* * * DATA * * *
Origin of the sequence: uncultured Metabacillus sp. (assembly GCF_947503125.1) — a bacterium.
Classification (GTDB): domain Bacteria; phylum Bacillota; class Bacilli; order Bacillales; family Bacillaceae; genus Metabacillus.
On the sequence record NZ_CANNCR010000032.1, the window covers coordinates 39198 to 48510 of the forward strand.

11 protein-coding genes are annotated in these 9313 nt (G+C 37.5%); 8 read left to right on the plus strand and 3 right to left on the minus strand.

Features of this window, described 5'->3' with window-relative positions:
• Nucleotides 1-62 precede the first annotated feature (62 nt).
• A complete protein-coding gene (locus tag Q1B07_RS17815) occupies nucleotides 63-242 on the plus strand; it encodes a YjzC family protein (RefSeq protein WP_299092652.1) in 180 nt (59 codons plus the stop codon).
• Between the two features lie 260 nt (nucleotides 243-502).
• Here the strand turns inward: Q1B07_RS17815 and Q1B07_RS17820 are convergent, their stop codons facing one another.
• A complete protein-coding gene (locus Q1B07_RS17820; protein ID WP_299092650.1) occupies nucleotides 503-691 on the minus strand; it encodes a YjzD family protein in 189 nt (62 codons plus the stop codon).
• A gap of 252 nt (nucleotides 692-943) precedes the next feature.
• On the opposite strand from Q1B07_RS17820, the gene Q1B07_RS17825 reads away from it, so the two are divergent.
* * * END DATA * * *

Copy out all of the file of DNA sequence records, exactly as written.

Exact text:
Origin of the sequence: uncultured Metabacillus sp. (assembly GCF_947503125.1) — a bacterium.
Classification (GTDB): domain Bacteria; phylum Bacillota; class Bacilli; order Bacillales; family Bacillaceae; genus Metabacillus.
On the sequence record NZ_CANNCR010000032.1, the window covers coordinates 39198 to 48510 of the forward strand.

11 protein-coding genes are annotated in these 9313 nt (G+C 37.5%); 8 read left to right on the plus strand and 3 right to left on the minus strand.

Features of this window, described 5'->3' with window-relative positions:
• Nucleotides 1-62 precede the first annotated feature (62 nt).
• A complete protein-coding gene (locus tag Q1B07_RS17815) occupies nucleotides 63-242 on the plus strand; it encodes a YjzC family protein (RefSeq protein WP_299092652.1) in 180 nt (59 codons plus the stop codon).
• Between the two features lie 260 nt (nucleotides 243-502).
• Here the strand turns inward: Q1B07_RS17815 and Q1B07_RS17820 are convergent, their stop codons facing one another.
• A complete protein-coding gene (locus Q1B07_RS17820; protein ID WP_299092650.1) occupies nucleotides 503-691 on the minus strand; it encodes a YjzD family protein in 189 nt (62 codons plus the stop codon).
• A gap of 252 nt (nucleotides 692-943) precedes the next feature.
• On the opposite strand from Q1B07_RS17820, the gene Q1B07_RS17825 reads away from it, so the two are divergent.